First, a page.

Chris Leslie of Fairport Convention Releases Origins

Chris Leslie of Fairport Convention Releases OriginsWhen Paul Johnson and Darren Beech of Folking interviewed Chris Leslie at the 2008 Cropredy festival, Fairport Convention’s main songwriter and multi-instrumentalist joked that the festival site Oxfordshire is the center of the universe.

As the saying goes, many a truth is said in jest. So it may well be in this instance. Leslie’s traveled a long way, literally and figuratively, since he was a young, self-taught fiddler in Banbury, dreaming of joining Fairport. And while he’s won acclaim for his work with the band and his mastery of an array of other musical genres, it’s clear his allegiance is to the Fairport-styled Folk that captured his youthful heart. Indeed, Oxfordshire remains the center of his universe.

Doubters need only listen to Origins, Leslie’s just-released solo album, for confirmation.

It’s almost unnecessary to say that Leslie’s musicianship and vocals are as strong as at any time in his career. Anyone who follows Fairport or Leslie’s side projects — Feast of Fiddles and St. Agnes Fountain — know that’s obvious.

But it’s even clearer here because Leslie supplies all vocals and instrumentation as he moves gracefully from traditional folk (Sandy Denny’s “Sweet Rosemary,”) to country-flavored rock (Michael Martin Murphey’s “Geronimo’s Cadillac,”) to pure Native American music (his own “Tipis in the Snow”) on the 13-track album. And stand-out track “Lost Bird,” is just pure beauty.

It must be tempting for the multi-instrumentalist to make his arrangements complex, but Leslie’s fans know he always leans toward keeping his sound pure though a close listen will reveal its sophisticated intricacy. The Beach Boys’ songs come to mind for comparison (though the artist himself would certainly disagree with any comparison of his work to the legendary Brian Wilson just as he does with comparisons to Fairport’s past songwriters including Sandy Denny, Richard Thompson and Dave Swarbrick).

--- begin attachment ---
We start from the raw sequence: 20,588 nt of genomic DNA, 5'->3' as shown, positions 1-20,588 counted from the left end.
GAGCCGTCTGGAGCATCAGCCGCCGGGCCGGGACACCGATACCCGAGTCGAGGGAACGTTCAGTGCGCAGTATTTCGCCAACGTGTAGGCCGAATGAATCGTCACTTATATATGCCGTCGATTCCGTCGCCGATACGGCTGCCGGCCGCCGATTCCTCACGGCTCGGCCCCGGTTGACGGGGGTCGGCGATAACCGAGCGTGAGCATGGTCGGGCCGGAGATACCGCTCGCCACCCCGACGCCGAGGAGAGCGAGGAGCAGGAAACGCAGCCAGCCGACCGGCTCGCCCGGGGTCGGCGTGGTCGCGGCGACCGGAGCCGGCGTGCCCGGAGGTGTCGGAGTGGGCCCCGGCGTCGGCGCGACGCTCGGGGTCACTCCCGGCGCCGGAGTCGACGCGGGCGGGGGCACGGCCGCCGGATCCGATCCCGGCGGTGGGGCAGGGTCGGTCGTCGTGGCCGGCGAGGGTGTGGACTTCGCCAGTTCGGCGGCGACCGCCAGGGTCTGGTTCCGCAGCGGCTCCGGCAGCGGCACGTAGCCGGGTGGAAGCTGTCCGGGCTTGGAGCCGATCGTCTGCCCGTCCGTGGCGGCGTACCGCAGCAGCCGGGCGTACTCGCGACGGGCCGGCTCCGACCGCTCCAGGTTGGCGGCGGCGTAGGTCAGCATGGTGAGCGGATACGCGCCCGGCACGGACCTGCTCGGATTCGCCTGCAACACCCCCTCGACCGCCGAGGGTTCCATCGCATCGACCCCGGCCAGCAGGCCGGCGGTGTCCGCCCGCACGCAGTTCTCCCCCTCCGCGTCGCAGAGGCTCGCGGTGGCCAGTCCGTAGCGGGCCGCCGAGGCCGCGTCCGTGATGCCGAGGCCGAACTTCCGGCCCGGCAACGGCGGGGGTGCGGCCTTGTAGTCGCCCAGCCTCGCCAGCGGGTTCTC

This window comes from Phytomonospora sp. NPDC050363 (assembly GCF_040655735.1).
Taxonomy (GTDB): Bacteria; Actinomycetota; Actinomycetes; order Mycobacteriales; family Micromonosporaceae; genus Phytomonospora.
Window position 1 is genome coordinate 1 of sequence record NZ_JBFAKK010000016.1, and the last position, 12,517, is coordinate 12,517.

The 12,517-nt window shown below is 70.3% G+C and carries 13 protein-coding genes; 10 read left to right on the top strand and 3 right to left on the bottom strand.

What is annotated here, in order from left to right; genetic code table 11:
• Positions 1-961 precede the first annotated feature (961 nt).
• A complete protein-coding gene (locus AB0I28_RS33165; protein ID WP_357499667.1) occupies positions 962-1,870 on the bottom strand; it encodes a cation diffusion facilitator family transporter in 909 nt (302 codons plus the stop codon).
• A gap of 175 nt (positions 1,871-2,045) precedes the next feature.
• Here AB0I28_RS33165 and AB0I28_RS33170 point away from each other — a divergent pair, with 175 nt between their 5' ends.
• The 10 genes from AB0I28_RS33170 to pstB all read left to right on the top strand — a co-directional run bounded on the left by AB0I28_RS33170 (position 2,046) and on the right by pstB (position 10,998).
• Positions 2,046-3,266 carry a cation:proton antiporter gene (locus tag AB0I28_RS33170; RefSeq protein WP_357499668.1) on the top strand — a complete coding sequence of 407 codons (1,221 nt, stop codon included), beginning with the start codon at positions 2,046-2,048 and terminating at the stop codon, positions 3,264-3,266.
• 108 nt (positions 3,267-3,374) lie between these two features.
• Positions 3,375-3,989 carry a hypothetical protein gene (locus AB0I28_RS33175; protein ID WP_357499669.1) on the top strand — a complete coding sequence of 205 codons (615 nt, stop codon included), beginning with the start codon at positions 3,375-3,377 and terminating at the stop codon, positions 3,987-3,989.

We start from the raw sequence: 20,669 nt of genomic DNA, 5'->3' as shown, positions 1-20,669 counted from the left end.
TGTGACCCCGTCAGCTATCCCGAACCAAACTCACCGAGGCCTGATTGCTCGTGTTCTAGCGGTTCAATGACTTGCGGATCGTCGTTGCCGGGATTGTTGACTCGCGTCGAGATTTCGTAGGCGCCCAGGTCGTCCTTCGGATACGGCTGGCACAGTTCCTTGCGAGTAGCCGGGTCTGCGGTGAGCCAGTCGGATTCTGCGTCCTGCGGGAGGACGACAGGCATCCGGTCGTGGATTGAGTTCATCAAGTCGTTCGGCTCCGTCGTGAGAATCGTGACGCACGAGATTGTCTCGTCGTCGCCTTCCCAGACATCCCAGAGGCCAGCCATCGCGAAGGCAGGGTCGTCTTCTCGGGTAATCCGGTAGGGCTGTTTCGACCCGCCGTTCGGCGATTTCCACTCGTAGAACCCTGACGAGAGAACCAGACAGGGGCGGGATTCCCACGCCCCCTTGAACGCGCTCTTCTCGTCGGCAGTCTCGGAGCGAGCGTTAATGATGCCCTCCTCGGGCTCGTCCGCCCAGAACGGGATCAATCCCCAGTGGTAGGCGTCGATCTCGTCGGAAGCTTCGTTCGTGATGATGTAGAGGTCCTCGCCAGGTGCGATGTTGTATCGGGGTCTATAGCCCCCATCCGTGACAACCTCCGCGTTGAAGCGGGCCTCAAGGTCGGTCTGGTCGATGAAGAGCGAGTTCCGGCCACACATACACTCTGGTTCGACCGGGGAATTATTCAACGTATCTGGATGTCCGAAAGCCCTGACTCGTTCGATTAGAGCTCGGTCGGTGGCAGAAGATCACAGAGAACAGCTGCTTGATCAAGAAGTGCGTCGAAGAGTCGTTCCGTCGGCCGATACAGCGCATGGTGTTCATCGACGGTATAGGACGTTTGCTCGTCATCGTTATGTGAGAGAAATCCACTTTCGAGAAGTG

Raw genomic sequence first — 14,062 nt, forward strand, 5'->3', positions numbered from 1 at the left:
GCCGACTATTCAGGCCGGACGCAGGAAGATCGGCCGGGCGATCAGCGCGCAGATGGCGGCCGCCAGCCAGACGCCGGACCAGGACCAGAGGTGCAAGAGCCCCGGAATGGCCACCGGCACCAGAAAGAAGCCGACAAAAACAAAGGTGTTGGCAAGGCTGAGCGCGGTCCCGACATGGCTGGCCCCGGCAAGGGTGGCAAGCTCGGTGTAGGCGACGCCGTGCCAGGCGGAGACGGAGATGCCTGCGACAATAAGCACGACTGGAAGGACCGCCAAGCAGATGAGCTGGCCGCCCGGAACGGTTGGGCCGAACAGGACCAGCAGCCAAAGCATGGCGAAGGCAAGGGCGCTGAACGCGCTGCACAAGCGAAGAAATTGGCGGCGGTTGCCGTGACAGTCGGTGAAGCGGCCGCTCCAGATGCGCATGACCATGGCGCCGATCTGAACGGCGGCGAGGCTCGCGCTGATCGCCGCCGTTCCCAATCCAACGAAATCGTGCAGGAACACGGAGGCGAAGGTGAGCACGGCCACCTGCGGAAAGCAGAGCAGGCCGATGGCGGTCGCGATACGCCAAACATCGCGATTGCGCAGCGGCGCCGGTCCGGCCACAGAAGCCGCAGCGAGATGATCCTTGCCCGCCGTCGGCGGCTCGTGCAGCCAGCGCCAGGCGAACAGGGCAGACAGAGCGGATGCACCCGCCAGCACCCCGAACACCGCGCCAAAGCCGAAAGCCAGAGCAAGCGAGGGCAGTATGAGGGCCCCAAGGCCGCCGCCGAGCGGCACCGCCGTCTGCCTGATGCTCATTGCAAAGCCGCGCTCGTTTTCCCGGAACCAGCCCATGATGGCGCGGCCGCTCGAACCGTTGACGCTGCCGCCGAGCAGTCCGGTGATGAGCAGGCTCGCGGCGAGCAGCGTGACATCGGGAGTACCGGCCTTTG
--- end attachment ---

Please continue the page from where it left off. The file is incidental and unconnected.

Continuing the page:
Fans of Leslie’s last two solo albums ­­–– The Flow and Dancing Days — will find the same sophisticated yet accessible music on this album and likely trace the mastery of many of these songs back to their Origins.

What’s different here, though, is that Leslie really lets his listeners hear him soar on these songs, half of which he wrote himself.

The result is a sophisticated musical tapestry that explores multiple facets of the “Origins” of the artist and all of mankind.

In less capable and cultured hands, the album could easily be the musical poster child for multiple musical personalities.

But under Leslie’s masterful artistry, the album can only be described as an enchanting and often spellbinding tour de force.

Find out more about Chris Leslie and order Origins on his website.

NANCY DUNHAM / @NancyDWrites

ColvinQuarmby CQV is reviewed by the folkmaster…

The new ColvinQuarmby album has now descended from CQ towers, and is heralding in, by a fab twelve page booklet containing of all Gerry Colvin  lyrics which are wrapped, in bright shiny, cherub packaging (beam me up Scotty).

In our opinion, we believe that CQV can sit proudly alongside the body of work that ColvinQuarmby have produced to date. This recording is enhanced by Allen Maslen and Marion Fleetwood involvement, both of which have made a noticeable contribution to the new line-up, joining the Nick Quarmby, Gerry Colvin and Martin Fitzgibbon fold (baa…)

CQV is their first album in 8 years and although the word play is as razor-sharp as ever, they have still have a little way to go to recreate, the CQ live experience on record but in truth, perhaps they never will as, seeing CQ in the flesh, with all the banter, is seeing the true measure of the band.